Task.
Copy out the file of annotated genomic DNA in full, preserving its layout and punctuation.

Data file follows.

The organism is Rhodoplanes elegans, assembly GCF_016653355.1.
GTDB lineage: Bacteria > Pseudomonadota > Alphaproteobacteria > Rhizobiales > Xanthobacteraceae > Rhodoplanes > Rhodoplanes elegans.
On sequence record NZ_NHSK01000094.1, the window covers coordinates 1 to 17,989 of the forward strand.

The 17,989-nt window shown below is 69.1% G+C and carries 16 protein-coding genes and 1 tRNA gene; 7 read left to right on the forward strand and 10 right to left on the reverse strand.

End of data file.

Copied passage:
The organism is Rhodoplanes elegans, assembly GCF_016653355.1.
GTDB lineage: Bacteria > Pseudomonadota > Alphaproteobacteria > Rhizobiales > Xanthobacteraceae > Rhodoplanes > Rhodoplanes elegans.
On sequence record NZ_NHSK01000094.1, the window covers coordinates 1 to 17,989 of the forward strand.

The 17,989-nt window shown below is 69.1% G+C and carries 16 protein-coding genes and 1 tRNA gene; 7 read left to right on the forward strand and 10 right to left on the reverse strand.